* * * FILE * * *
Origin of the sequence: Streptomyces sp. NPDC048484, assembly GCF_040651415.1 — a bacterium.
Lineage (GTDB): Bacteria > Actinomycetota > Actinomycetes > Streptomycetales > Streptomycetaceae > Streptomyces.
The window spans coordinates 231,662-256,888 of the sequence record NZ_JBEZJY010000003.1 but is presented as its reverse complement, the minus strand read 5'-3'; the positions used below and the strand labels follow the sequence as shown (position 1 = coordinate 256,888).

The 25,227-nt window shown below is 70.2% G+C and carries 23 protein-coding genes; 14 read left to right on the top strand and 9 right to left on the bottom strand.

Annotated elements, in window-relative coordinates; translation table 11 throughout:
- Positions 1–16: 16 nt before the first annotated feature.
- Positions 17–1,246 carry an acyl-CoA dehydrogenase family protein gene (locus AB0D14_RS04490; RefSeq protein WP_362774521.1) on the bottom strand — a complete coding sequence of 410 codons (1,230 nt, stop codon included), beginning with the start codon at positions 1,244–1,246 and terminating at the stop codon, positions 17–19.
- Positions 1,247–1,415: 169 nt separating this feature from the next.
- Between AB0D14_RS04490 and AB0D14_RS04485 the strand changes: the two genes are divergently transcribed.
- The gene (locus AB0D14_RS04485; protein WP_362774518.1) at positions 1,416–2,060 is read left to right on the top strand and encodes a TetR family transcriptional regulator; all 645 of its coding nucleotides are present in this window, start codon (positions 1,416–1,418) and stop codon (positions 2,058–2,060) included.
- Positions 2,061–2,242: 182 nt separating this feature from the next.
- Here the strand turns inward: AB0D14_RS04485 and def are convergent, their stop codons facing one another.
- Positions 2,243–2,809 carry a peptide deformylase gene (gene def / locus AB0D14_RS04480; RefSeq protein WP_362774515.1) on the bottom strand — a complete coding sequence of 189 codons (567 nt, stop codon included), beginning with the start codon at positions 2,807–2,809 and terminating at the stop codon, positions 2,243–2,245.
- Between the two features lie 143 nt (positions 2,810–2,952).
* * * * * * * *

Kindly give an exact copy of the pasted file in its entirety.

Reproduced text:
Origin of the sequence: Streptomyces sp. NPDC048484, assembly GCF_040651415.1 — a bacterium.
Lineage (GTDB): Bacteria > Actinomycetota > Actinomycetes > Streptomycetales > Streptomycetaceae > Streptomyces.
The window spans coordinates 231,662-256,888 of the sequence record NZ_JBEZJY010000003.1 but is presented as its reverse complement, the minus strand read 5'-3'; the positions used below and the strand labels follow the sequence as shown (position 1 = coordinate 256,888).

The 25,227-nt window shown below is 70.2% G+C and carries 23 protein-coding genes; 14 read left to right on the top strand and 9 right to left on the bottom strand.

Annotated elements, in window-relative coordinates; translation table 11 throughout:
- Positions 1–16: 16 nt before the first annotated feature.
- Positions 17–1,246 carry an acyl-CoA dehydrogenase family protein gene (locus AB0D14_RS04490; RefSeq protein WP_362774521.1) on the bottom strand — a complete coding sequence of 410 codons (1,230 nt, stop codon included), beginning with the start codon at positions 1,244–1,246 and terminating at the stop codon, positions 17–19.
- Positions 1,247–1,415: 169 nt separating this feature from the next.
- Between AB0D14_RS04490 and AB0D14_RS04485 the strand changes: the two genes are divergently transcribed.
- The gene (locus AB0D14_RS04485; protein WP_362774518.1) at positions 1,416–2,060 is read left to right on the top strand and encodes a TetR family transcriptional regulator; all 645 of its coding nucleotides are present in this window, start codon (positions 1,416–1,418) and stop codon (positions 2,058–2,060) included.
- Positions 2,061–2,242: 182 nt separating this feature from the next.
- Here the strand turns inward: AB0D14_RS04485 and def are convergent, their stop codons facing one another.
- Positions 2,243–2,809 carry a peptide deformylase gene (gene def / locus AB0D14_RS04480; RefSeq protein WP_362774515.1) on the bottom strand — a complete coding sequence of 189 codons (567 nt, stop codon included), beginning with the start codon at positions 2,807–2,809 and terminating at the stop codon, positions 2,243–2,245.
- Between the two features lie 143 nt (positions 2,810–2,952).